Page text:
September 04, 2018

Judge Kavanaugh and United States v. Nixon

Judge Kavanaugh frequently highlighted United States v. Nixon as one of the “greatest moments in American judicial history.”
 
Judge Kavanaugh hailed Nixon as one of “the greatest moments in American judicial history”
·       In 1998, Judge Kavanaugh wrote that Nixon “reflects the proper balance of the President’s need for confidentiality and the government’s interest in obtaining all relevant evidence for criminal proceedings” (see page 206 of Brett M. Kavanaugh SJQ Appendix 12(a)).
·       Judge Kavanaugh also wrote that “there is no reason to revisit” Nixon (See page 215 of Brett M. Kavanaugh SJQ Appendix 12(a)).
·       In a 2016 speech, Judge Kavanaugh said:
“As a judge, you must, when appropriate, stand up to the political branches and say some action is unconstitutional or otherwise unlawful. Whether it was Marbury, or Youngstown, or Brown, or Nixon, some of the greatest moments in American judicial history have been when judges stood up to the other branches, were not cowed, and enforced the law” (See page 80 of Brett M. Kavanaugh SJQ Appendix 12(a)).
 
Judge Kavanaugh successfully relied on Nixon in the Independent Counsel’s investigation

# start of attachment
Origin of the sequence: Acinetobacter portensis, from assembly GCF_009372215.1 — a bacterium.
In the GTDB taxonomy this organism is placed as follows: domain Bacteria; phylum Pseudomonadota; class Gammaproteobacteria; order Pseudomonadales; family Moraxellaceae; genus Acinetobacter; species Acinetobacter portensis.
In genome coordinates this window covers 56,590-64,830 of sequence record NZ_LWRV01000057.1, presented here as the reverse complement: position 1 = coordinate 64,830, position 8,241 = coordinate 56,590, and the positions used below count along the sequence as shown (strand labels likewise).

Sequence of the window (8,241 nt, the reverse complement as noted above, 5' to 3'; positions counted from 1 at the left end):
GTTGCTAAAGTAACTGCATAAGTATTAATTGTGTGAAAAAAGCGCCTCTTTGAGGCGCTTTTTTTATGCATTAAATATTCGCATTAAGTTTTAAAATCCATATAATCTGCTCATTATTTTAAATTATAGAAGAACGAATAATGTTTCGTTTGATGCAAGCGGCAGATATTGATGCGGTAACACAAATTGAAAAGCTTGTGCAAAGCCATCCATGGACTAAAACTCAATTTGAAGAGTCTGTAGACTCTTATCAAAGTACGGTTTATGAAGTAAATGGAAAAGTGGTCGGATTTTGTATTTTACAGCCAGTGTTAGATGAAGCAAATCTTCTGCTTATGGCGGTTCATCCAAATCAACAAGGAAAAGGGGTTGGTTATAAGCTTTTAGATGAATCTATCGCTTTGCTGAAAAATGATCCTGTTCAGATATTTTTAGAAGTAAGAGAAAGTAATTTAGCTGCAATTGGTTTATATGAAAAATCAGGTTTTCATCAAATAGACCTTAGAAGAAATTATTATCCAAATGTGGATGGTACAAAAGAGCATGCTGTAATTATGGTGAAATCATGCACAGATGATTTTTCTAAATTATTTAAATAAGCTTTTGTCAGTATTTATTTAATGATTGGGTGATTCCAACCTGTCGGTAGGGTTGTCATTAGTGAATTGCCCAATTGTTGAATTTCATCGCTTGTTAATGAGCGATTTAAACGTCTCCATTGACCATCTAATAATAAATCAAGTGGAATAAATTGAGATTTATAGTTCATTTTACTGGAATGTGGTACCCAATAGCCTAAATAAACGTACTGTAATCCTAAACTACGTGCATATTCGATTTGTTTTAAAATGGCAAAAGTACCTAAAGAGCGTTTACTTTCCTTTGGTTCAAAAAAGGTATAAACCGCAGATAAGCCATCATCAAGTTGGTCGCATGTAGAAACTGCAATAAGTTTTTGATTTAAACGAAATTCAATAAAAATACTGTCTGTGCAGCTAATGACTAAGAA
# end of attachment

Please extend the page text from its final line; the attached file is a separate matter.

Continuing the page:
·       As a prosecutor in the Independent Counsel’s investigation, Kavanaugh cited Nixon in successfully arguing that President Clinton could not invoke privilege to withhold documents in a criminal investigation (See In re Lindsey, 158 F.3d 1263 (D.C. Cir. 1998) and In re Grand Jury Subpoena Duces Tecum, 112 F.3d 910 (8th Cir. 1997). Descriptions available on pages 83 and 84 of Brett M. Kavanaugh Committee Questionnaire).
 
Judge Kavanaugh suggested Congress should codify & strengthen Nixon holding
·       In a 1998 article, Kavanaugh advocated for enacting a law to ensure the executive’s compliance with criminal subpoenas:

“The courts have rightly rejected the executive's attempt to conceal [relevant] information, and Congress should codify those results to prevent future Presidents from trying the same gambit.(See page 207 of Brett M. Kavanaugh SJQ Appendix 12(a)).